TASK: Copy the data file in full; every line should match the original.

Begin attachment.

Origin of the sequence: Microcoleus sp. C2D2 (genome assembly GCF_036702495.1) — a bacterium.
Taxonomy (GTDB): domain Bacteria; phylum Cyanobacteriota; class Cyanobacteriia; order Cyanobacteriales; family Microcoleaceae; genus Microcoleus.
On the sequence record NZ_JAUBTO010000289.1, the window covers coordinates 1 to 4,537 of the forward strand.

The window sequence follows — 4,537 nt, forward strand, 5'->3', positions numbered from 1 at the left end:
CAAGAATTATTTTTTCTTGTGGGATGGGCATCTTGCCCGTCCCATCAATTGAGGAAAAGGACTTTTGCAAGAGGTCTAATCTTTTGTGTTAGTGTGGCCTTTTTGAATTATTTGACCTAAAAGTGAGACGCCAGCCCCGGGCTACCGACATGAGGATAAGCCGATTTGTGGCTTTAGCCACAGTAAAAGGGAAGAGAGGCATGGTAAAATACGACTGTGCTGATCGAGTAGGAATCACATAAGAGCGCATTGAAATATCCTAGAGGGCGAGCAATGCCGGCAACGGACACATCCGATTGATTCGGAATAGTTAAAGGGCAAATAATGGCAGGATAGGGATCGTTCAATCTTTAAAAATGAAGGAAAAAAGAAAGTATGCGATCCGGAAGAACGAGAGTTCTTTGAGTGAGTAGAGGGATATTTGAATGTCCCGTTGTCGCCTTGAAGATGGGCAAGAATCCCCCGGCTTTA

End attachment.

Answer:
Origin of the sequence: Microcoleus sp. C2D2 (genome assembly GCF_036702495.1) — a bacterium.
Taxonomy (GTDB): domain Bacteria; phylum Cyanobacteriota; class Cyanobacteriia; order Cyanobacteriales; family Microcoleaceae; genus Microcoleus.
On the sequence record NZ_JAUBTO010000289.1, the window covers coordinates 1 to 4,537 of the forward strand.

The window sequence follows — 4,537 nt, forward strand, 5'->3', positions numbered from 1 at the left end:
CAAGAATTATTTTTTCTTGTGGGATGGGCATCTTGCCCGTCCCATCAATTGAGGAAAAGGACTTTTGCAAGAGGTCTAATCTTTTGTGTTAGTGTGGCCTTTTTGAATTATTTGACCTAAAAGTGAGACGCCAGCCCCGGGCTACCGACATGAGGATAAGCCGATTTGTGGCTTTAGCCACAGTAAAAGGGAAGAGAGGCATGGTAAAATACGACTGTGCTGATCGAGTAGGAATCACATAAGAGCGCATTGAAATATCCTAGAGGGCGAGCAATGCCGGCAACGGACACATCCGATTGATTCGGAATAGTTAAAGGGCAAATAATGGCAGGATAGGGATCGTTCAATCTTTAAAAATGAAGGAAAAAAGAAAGTATGCGATCCGGAAGAACGAGAGTTCTTTGAGTGAGTAGAGGGATATTTGAATGTCCCGTTGTCGCCTTGAAGATGGGCAAGAATCCCCCGGCTTTA